Create a new Astro project with Gitpod
Although you can open any of Astro’s official starter templates in a few different cloud environments at astro.new, the best way to get started with a new Astro project in Gitpod is to start from an existing repository of your own.
Use the instructions below every time you want to make a new Astro (or Starlight) website!
Create a repository
- Create a new, blank repository on GitHub, GitLab or BitBucket. Do not add any files when creating this repo, such as a README or a
.gitignore. You will need a blank repository with no existing content.
Open your repository in Gitpod
- Open that new repository in Gitpod using one of the following methods:
Run the Astro CLI wizard
When your repository finishes opening in Gitpod’s editor, launch the Astro CLI wizard in the terminal with the following command.This will guide you through setting up a new project.
Follow the instructions and when asked where to install the project, type
./(Do not add a folder name. This will create your project at the root of your repository.)
The final set of instructions will tell you to how start the dev server with the command
npm run dev. Your workspace is now ready for coding!
(Optional) Add a
.gitpod.ymlfile to the root of your project to automatically run commands every time you re-open your Astro project. My file installs dependencies, starts the dev server and opens a preview of my site in another browser tab every time my project launches:
Commit and publish your changes
After working on your site, you can commit your changes to local version control, and eventually back to your source repository (or throw them away!) via the Source Control menu item in the left navigation. The first time you commit back to your online repository, you will need to type the following commands manually into the terminal.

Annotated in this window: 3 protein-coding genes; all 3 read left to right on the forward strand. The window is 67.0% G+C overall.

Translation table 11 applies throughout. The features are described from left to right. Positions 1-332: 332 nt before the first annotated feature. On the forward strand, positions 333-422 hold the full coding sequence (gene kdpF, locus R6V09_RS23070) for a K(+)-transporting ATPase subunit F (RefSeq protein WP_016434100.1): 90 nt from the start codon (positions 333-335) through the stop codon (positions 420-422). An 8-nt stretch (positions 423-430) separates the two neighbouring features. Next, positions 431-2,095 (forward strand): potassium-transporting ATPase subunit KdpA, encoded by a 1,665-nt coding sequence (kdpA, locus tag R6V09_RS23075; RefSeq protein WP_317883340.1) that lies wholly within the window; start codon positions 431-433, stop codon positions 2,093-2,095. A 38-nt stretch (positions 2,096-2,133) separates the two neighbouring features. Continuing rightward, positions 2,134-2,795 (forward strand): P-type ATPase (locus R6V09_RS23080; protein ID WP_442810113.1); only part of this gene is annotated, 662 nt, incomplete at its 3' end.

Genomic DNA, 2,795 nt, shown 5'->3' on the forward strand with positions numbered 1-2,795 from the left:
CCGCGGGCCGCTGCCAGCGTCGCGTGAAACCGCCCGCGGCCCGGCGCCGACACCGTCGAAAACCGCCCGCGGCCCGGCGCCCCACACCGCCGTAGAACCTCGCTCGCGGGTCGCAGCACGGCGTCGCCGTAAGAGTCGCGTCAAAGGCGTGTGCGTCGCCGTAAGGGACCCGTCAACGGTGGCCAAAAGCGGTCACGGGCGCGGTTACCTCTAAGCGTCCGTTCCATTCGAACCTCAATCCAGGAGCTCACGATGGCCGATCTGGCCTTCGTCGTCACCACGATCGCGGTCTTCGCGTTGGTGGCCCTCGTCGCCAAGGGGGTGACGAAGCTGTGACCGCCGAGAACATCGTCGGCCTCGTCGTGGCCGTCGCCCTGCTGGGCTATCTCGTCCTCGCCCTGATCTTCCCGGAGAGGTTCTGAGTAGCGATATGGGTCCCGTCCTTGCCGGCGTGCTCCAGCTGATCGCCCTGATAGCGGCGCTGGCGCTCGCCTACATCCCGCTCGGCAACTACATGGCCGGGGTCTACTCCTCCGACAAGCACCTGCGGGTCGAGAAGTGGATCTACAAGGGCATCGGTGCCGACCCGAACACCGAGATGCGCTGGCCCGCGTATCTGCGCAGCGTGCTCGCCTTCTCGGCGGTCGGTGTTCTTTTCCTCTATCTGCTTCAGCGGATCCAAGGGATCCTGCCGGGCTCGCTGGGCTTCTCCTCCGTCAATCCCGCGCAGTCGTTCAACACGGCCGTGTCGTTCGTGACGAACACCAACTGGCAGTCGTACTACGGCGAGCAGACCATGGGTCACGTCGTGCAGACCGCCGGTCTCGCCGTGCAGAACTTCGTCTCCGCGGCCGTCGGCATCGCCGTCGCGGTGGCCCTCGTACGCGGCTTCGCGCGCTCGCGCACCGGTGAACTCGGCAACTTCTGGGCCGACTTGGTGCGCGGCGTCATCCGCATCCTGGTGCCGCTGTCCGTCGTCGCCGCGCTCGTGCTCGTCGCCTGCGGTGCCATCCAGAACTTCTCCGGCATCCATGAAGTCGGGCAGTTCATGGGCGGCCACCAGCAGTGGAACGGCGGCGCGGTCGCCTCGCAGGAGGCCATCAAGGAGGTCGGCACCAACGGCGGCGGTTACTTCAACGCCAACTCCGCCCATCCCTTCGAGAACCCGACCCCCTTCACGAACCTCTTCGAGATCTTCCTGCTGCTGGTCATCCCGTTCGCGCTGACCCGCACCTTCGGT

Any subsequent commits can be done using the Source Control commit button, which will then become a “publish” button in order to sent your changes back to your online repository. Both steps are necessary to update your project at GitHub or GitLab.
Any changes you make are saved to this “Workspace” which is a particular instance of your repository. This workspace will save its own state, even between starting/stopping the workspace, but will only push back to your online source code when you choose to commit and sync.
Edit your existing project
To revisit your project and work on this exact version of your code, re-open the workspace from your Gitpod dashboard. To go back and start fresh from source again, re-open your repository from one of the two earlier methods.
If you don’t like what you did in a particular workspace, then just delete (or ignore) the workspace! Unused workspaces will automatically delete after 14 days of inactivity via Gitpod’s Garbage Collection. You can have multiple workspaces editing the same source project at the same time. They are completely independent of each other.